Neural basis of value based decision making
- Daniel L. Kimmel.
- June 2013.
- Physical description
- online resource (xi, 178 pages) : illustrations (some color)
- Kimmel, Daniel L.
- McClelland, James L. thesis advisor.
- McClure, Samuel M. thesis advisor.
- Moore, Tirin, 1969- thesis advisor.
- Newsome, William T. thesis advisor (primary).
- Stanford University. Neurosciences Program.
- Stanford University. Committee on Graduate Studies. degree grantor.
- Includes bibliographical references (p. 171-178).
- For many decisions, we must explicitly compare the value of two or more goods being offered. However, often decisions are not between multiple goods, but rather between a single offer and the choice to pass on that offer, such as when deciding to buy a new car, marry a significant other, or read this abstract! For these decisions the relevant comparison is between the expected benefit of the offer and its associated cost. We studied cost-benefit decisions in the macaque monkey while recording from single neurons in the orbitofrontal cortex (OFC), which has been implicated previously in decisions between competing goods. We found that the animal was sensitive to the balance of cost and benefit. That is, his willingness to accept an offer increased monotonically as we increased the benefit while keeping the cost constant. We found that the OFC represented task-relevant information--such as benefit, choice, and expected outcome--in a complex manner. These signals were mixed at the level of single neurons, but by examining the population response, we found separable ensembles of neurons that represented each of these task relevant variables. Moreover, different sets of neurons appeared to represent these signals for discrete temporal epochs within and between trials, which may correspond to distinct functional processes revealed by behavior. Taken together, we offer a novel view of how a population of neurons may collectively represent value and choice information and how that population may transform the representation dynamically over time.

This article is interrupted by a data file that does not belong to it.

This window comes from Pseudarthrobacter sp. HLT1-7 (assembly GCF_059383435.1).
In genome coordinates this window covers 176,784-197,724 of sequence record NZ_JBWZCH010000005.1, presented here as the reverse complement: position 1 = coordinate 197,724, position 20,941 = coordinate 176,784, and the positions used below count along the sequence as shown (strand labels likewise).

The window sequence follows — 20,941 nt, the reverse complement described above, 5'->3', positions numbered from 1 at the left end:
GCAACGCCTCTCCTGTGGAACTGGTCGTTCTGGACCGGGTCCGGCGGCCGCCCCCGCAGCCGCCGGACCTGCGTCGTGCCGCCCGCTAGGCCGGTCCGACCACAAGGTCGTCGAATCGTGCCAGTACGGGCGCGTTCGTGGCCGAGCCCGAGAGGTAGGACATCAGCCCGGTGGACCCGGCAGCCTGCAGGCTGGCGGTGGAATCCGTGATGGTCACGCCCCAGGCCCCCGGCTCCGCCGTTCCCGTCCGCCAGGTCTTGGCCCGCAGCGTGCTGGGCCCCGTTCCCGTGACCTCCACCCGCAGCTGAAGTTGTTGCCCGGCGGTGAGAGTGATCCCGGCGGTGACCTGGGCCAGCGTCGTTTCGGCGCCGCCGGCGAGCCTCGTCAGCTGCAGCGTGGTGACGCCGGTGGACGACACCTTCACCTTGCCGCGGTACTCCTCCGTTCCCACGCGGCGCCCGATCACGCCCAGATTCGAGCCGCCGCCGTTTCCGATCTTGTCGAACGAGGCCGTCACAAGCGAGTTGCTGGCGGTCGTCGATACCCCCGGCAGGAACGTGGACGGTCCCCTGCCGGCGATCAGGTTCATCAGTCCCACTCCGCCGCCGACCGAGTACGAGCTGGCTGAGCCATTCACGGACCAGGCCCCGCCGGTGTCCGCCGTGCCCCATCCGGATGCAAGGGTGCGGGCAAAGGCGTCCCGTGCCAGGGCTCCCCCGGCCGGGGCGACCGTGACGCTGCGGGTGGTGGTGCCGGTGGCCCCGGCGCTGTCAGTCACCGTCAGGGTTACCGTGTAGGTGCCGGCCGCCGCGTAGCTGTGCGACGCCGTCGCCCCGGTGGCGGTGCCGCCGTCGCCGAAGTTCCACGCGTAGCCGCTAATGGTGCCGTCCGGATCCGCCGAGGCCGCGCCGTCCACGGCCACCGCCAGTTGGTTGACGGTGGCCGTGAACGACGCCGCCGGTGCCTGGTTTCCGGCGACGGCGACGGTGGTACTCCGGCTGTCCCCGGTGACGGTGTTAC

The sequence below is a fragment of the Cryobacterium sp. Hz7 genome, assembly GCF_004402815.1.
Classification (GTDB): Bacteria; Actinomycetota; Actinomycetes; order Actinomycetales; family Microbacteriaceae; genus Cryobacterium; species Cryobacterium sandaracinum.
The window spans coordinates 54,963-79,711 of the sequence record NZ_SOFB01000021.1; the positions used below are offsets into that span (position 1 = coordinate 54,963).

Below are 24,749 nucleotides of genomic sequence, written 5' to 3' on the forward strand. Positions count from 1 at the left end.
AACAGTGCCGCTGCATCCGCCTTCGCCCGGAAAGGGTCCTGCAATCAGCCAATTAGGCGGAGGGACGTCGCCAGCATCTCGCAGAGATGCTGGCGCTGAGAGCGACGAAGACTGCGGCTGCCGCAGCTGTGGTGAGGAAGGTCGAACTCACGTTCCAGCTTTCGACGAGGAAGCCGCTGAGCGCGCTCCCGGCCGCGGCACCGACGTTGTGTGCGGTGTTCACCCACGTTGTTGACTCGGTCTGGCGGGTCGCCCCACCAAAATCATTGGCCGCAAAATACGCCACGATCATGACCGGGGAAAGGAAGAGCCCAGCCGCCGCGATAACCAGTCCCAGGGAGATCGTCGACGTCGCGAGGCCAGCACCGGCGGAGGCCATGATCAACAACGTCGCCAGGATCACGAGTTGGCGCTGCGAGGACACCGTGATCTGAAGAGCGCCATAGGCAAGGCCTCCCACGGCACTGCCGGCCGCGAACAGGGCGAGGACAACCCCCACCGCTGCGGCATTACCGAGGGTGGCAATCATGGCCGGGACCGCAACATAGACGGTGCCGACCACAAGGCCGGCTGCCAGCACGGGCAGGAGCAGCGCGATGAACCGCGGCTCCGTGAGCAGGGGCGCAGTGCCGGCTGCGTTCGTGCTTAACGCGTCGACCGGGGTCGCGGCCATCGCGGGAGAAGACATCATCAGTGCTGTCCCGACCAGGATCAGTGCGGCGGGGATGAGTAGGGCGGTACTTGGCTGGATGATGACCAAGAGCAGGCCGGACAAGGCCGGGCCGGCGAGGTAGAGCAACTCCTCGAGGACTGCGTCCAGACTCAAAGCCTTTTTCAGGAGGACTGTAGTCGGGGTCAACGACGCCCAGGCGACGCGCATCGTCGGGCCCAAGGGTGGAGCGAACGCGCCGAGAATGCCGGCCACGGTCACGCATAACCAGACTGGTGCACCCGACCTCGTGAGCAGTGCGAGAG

- Publication date
- Submitted to the Program in Neurosciences and the Committee on Graduate Studies of Stanford University.
- Thesis (Ph.D.)--Stanford University, 2013.